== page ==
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Amy Sherald speaks about her new solo show at Hauser & Wirth in New York. The show, titled the heart of the matter… runs, features large-scale canvases and runs September 10 through October 26. [Wall Street Journal]
Roberta Smith on the reopening of MoMA on October 21: “Visitors expecting the wall-to-wall masterpieces will be disappointed. Many others, especially in the art world, may find it necessary to drop by more regularly to see what’s going on. Here’s hoping that the new design will make it easier to do so.” [New York Times]
Filmmaker Gus Van Sant will present his first solo show of watercolor paintings at Vito Schnabel Projects in New York, beginning September 12. Of the art world, Van Sant said, “I always feel that filmmaking is a little less perfect, [whereas] the painting and the literature worlds have been perfected.” [New York Times]
The six-year-old child who was thrown from the 10th-floor viewing platform at the Tate Modern is on the mend according to his family. “He is an incredible fighter,” his family noted. [New York Times]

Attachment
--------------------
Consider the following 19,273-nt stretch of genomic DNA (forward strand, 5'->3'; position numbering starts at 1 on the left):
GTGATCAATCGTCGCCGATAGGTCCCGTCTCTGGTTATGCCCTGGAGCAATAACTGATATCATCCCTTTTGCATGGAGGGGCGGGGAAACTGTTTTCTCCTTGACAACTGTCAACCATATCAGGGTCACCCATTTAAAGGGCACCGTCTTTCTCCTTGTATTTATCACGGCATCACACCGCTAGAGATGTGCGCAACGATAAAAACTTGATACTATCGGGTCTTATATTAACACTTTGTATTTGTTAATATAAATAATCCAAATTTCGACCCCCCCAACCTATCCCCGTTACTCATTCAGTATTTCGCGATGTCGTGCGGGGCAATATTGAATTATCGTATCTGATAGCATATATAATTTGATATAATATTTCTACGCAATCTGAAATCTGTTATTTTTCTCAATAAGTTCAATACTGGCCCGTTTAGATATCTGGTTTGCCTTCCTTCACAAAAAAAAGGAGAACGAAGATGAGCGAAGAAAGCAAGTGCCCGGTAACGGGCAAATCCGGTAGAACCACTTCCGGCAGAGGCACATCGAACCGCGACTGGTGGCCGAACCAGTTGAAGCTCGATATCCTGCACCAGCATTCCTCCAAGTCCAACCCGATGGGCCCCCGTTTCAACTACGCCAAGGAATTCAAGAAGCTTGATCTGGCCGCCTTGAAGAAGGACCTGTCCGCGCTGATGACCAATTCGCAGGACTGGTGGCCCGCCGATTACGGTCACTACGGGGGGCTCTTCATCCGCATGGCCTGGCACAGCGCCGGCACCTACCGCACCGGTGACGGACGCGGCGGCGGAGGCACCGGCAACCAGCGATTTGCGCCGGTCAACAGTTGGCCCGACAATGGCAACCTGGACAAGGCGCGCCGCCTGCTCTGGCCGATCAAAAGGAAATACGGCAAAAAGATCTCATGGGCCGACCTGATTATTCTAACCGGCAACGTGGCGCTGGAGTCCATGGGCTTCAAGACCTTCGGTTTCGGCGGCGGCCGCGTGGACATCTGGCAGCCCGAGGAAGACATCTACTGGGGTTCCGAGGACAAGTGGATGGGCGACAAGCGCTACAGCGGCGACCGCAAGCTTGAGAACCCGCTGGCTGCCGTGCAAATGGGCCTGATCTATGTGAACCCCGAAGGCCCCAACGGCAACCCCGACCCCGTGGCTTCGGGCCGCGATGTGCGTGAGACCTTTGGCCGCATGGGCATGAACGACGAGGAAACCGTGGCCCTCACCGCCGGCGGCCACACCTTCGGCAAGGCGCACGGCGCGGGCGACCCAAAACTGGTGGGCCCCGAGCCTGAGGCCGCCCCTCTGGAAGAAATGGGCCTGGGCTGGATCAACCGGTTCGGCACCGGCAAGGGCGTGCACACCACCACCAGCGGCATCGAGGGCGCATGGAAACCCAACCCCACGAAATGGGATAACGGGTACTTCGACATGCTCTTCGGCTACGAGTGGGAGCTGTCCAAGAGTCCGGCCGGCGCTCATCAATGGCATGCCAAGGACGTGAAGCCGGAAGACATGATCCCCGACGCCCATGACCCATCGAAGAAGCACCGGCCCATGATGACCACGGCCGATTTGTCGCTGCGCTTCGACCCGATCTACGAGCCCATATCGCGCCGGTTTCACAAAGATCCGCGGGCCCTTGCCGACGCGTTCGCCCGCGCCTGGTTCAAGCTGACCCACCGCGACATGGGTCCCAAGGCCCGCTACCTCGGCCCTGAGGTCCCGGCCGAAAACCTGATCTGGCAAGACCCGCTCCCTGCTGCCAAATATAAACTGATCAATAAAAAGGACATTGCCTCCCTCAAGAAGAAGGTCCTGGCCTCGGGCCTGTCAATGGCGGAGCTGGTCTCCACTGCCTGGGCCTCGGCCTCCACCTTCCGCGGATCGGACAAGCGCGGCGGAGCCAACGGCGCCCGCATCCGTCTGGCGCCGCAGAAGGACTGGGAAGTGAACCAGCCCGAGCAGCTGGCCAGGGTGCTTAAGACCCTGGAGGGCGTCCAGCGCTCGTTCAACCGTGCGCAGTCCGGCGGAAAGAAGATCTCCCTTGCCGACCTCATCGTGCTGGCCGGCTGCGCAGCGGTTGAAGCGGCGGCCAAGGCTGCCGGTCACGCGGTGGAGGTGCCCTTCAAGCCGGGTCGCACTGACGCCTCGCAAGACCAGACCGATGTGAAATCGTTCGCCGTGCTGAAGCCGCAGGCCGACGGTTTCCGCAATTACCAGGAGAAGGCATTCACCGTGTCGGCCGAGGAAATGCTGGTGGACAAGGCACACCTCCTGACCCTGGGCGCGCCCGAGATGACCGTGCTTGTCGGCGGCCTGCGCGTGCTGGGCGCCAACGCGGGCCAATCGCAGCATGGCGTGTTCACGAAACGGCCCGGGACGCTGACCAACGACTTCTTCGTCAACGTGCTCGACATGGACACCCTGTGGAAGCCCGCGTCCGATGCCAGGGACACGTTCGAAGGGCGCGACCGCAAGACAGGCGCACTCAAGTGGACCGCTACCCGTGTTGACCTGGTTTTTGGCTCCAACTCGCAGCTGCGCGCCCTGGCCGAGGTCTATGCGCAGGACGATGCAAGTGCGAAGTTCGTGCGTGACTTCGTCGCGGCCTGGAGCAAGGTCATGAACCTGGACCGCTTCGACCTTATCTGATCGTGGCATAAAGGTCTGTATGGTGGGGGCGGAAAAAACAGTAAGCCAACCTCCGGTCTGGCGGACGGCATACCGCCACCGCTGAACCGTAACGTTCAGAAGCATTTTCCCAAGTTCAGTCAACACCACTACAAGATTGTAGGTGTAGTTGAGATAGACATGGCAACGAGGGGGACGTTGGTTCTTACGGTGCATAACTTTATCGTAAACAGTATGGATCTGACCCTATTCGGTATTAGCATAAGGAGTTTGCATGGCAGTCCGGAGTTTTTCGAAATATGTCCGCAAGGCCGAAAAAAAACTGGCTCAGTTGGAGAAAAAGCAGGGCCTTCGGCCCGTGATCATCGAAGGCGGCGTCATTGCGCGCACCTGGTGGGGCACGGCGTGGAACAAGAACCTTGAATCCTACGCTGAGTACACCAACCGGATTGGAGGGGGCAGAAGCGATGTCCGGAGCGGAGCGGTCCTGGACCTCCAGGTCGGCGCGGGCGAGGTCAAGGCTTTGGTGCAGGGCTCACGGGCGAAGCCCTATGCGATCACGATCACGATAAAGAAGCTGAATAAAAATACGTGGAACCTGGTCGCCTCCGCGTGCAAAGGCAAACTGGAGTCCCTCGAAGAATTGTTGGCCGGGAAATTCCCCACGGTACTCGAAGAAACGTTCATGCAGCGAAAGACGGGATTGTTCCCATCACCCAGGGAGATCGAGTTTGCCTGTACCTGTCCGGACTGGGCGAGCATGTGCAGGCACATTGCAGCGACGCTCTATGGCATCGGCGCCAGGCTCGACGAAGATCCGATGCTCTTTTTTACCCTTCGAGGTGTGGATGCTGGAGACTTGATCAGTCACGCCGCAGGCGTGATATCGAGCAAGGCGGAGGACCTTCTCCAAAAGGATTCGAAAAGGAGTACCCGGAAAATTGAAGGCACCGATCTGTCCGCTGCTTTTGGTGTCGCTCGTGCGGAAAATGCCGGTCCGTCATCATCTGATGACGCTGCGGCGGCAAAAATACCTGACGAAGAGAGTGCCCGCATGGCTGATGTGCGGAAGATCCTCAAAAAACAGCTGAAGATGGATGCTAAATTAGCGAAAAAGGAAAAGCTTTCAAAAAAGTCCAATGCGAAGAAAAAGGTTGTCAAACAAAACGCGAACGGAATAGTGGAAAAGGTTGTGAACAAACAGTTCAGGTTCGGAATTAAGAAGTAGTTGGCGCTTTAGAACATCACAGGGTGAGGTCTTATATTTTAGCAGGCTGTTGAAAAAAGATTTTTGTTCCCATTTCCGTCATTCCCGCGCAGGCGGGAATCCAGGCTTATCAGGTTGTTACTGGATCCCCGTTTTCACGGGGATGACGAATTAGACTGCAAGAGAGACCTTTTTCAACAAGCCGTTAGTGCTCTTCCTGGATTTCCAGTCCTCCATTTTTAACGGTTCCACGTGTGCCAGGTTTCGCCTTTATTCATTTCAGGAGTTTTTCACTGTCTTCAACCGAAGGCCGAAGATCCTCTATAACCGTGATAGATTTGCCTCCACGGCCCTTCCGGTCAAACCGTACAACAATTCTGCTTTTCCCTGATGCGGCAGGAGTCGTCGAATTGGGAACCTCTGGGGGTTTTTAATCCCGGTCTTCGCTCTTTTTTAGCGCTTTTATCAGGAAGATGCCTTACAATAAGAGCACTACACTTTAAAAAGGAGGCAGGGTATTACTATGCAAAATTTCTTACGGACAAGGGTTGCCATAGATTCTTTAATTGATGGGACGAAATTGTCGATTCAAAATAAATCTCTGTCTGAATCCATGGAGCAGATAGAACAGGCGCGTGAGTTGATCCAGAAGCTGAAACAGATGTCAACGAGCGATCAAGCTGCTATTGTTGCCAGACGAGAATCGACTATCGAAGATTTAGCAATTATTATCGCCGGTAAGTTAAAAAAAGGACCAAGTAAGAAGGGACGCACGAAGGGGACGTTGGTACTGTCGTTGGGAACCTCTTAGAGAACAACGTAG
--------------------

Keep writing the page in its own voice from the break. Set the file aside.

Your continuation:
Architectural Record has named five winners of this year’s Women in Architecture Awards: Toshiko Mori, Sharon Johnston, Claire Weisz, Mabel O. Wilson, and Dana Cuff.
The Fuji Art Museum in Tokyo has declined to return a stolen painting by Joshua Reynolds to its original owner unless it is provided “just and reasonable compensation.” The piece is valued at £1 million, or about $1.2 million. [The Telegraph]
A look back at influential advertisements shot by Richard Avedon, ahead of a new book that will be released on the topic, Avedon Advertising. [The Cut]
Here’s what ARTnews writers had to say about MoMA exhibitions through the 1930s, the institution’s first full decade in existence (it opened in 1929). [ARTnews]
In a profile for Vogue, Tom Ford notes that an Alexander Calder mobile that once belonged to Georgia O’Keeffe is the only piece of art he could “never imagine parting with.” [ARTnews]
Carolina A. Miranda speaks with Judy Chicago on her place in the lexicon of art produced in Southern California. Asked if she’s frustrated that it’s taken her until late in her career to find widespread acclaim: “‘No! I’ve had six decades of being in the studio. Making art is what’s important to me.” [Los Angeles Times]
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